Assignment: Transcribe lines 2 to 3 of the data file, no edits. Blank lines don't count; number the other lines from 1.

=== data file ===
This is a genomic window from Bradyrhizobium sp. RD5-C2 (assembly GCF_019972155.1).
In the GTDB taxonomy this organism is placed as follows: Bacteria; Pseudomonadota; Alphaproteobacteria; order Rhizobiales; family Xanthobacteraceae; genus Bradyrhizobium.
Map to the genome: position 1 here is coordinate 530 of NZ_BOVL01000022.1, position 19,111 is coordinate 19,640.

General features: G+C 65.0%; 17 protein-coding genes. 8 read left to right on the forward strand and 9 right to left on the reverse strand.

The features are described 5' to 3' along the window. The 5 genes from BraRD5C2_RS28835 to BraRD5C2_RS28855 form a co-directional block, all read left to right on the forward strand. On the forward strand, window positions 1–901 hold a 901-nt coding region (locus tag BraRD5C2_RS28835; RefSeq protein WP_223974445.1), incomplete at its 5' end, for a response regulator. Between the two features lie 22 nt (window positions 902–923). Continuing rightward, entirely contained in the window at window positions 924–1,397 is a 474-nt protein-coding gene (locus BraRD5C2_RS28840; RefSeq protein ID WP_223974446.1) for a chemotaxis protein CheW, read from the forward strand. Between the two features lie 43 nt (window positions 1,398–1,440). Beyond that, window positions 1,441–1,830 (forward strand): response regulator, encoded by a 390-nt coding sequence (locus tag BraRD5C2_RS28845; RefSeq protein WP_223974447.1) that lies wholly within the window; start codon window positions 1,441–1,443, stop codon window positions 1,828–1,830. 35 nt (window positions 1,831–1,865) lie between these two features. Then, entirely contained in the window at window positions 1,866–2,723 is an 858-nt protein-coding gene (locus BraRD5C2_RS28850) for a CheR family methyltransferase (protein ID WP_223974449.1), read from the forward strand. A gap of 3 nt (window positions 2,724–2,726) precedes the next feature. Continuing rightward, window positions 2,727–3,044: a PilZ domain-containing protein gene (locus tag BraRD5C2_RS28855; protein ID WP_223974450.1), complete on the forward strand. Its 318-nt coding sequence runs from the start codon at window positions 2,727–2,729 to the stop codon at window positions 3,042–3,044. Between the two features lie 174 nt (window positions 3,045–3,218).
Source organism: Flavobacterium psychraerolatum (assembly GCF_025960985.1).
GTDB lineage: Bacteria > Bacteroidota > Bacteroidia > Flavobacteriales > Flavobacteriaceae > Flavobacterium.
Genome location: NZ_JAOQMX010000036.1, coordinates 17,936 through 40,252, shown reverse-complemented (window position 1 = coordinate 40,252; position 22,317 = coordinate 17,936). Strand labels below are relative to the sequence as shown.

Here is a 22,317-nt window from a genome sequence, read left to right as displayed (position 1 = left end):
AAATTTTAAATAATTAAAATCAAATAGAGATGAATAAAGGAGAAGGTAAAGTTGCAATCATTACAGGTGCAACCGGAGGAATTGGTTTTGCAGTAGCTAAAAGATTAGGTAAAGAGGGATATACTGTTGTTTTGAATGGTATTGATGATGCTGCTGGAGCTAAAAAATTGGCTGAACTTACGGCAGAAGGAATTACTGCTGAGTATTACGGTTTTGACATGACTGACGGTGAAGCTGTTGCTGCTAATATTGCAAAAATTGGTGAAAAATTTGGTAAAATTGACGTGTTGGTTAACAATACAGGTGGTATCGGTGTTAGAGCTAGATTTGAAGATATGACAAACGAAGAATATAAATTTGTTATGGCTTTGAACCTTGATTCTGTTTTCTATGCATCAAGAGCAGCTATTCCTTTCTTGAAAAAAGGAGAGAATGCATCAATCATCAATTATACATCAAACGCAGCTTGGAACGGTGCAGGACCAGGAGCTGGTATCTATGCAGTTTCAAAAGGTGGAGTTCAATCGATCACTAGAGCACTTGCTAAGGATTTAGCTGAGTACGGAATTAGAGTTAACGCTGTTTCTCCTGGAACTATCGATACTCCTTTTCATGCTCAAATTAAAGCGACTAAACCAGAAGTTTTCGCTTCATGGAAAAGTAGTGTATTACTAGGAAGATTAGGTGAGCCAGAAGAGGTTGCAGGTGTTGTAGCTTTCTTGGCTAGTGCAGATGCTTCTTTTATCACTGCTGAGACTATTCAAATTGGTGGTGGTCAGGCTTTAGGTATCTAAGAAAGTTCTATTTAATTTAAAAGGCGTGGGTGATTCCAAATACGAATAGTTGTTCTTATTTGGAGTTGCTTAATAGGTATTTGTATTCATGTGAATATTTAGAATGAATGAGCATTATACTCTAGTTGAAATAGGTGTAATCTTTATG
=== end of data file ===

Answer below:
In the GTDB taxonomy this organism is placed as follows: Bacteria; Pseudomonadota; Alphaproteobacteria; order Rhizobiales; family Xanthobacteraceae; genus Bradyrhizobium.
Map to the genome: position 1 here is coordinate 530 of NZ_BOVL01000022.1, position 19,111 is coordinate 19,640.